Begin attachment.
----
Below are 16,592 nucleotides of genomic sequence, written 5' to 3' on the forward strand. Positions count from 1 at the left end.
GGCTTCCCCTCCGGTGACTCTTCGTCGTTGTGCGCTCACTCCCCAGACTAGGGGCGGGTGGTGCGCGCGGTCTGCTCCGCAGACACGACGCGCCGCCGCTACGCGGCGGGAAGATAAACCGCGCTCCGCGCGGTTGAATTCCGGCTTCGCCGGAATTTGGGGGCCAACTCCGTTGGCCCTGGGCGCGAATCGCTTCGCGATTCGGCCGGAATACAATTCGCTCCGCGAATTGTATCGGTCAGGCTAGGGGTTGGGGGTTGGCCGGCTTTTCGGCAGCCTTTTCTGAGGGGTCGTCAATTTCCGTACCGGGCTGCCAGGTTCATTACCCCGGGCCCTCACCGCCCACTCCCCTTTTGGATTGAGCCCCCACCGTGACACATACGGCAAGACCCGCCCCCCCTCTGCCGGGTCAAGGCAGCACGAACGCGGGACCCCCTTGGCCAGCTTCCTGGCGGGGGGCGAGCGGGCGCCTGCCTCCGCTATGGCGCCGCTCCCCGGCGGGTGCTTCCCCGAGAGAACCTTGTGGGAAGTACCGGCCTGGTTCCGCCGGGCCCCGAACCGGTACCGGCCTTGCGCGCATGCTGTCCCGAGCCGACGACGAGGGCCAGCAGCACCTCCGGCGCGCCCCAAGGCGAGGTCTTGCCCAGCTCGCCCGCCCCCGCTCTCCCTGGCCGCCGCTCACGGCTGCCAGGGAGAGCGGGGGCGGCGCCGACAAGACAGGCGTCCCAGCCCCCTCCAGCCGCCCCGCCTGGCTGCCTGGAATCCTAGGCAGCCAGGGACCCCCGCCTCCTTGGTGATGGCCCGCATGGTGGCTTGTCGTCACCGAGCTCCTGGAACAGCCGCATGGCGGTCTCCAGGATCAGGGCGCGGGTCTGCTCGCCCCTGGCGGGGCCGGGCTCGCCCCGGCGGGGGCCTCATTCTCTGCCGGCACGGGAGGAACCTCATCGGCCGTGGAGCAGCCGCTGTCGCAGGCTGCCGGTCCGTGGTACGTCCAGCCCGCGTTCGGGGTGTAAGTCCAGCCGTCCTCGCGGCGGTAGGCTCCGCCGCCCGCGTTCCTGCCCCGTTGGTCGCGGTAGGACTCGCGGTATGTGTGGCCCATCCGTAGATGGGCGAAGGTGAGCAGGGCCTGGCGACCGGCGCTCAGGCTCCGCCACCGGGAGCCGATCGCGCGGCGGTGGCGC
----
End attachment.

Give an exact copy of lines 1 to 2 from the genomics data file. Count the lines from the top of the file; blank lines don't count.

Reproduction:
Below are 16,592 nucleotides of genomic sequence, written 5' to 3' on the forward strand. Positions count from 1 at the left end.
GGCTTCCCCTCCGGTGACTCTTCGTCGTTGTGCGCTCACTCCCCAGACTAGGGGCGGGTGGTGCGCGCGGTCTGCTCCGCAGACACGACGCGCCGCCGCTACGCGGCGGGAAGATAAACCGCGCTCCGCGCGGTTGAATTCCGGCTTCGCCGGAATTTGGGGGCCAACTCCGTTGGCCCTGGGCGCGAATCGCTTCGCGATTCGGCCGGAATACAATTCGCTCCGCGAATTGTATCGGTCAGGCTAGGGGTTGGGGGTTGGCCGGCTTTTCGGCAGCCTTTTCTGAGGGGTCGTCAATTTCCGTACCGGGCTGCCAGGTTCATTACCCCGGGCCCTCACCGCCCACTCCCCTTTTGGATTGAGCCCCCACCGTGACACATACGGCAAGACCCGCCCCCCCTCTGCCGGGTCAAGGCAGCACGAACGCGGGACCCCCTTGGCCAGCTTCCTGGCGGGGGGCGAGCGGGCGCCTGCCTCCGCTATGGCGCCGCTCCCCGGCGGGTGCTTCCCCGAGAGAACCTTGTGGGAAGTACCGGCCTGGTTCCGCCGGGCCCCGAACCGGTACCGGCCTTGCGCGCATGCTGTCCCGAGCCGACGACGAGGGCCAGCAGCACCTCCGGCGCGCCCCAAGGCGAGGTCTTGCCCAGCTCGCCCGCCCCCGCTCTCCCTGGCCGCCGCTCACGGCTGCCAGGGAGAGCGGGGGCGGCGCCGACAAGACAGGCGTCCCAGCCCCCTCCAGCCGCCCCGCCTGGCTGCCTGGAATCCTAGGCAGCCAGGGACCCCCGCCTCCTTGGTGATGGCCCGCATGGTGGCTTGTCGTCACCGAGCTCCTGGAACAGCCGCATGGCGGTCTCCAGGATCAGGGCGCGGGTCTGCTCGCCCCTGGCGGGGCCGGGCTCGCCCCGGCGGGGGCCTCATTCTCTGCCGGCACGGGAGGAACCTCATCGGCCGTGGAGCAGCCGCTGTCGCAGGCTGCCGGTCCGTGGTACGTCCAGCCCGCGTTCGGGGTGTAAGTCCAGCCGTCCTCGCGGCGGTAGGCTCCGCCGCCCGCGTTCCTGCCCCGTTGGTCGCGGTAGGACTCGCGGTATGTGTGGCCCATCCGTAGATGGGCGAAGGTGAGCAGGGCCTGGCGACCGGCGCTCAGGCTCCGCCACCGGGAGCCGATCGCGCGGCGGTGGCGC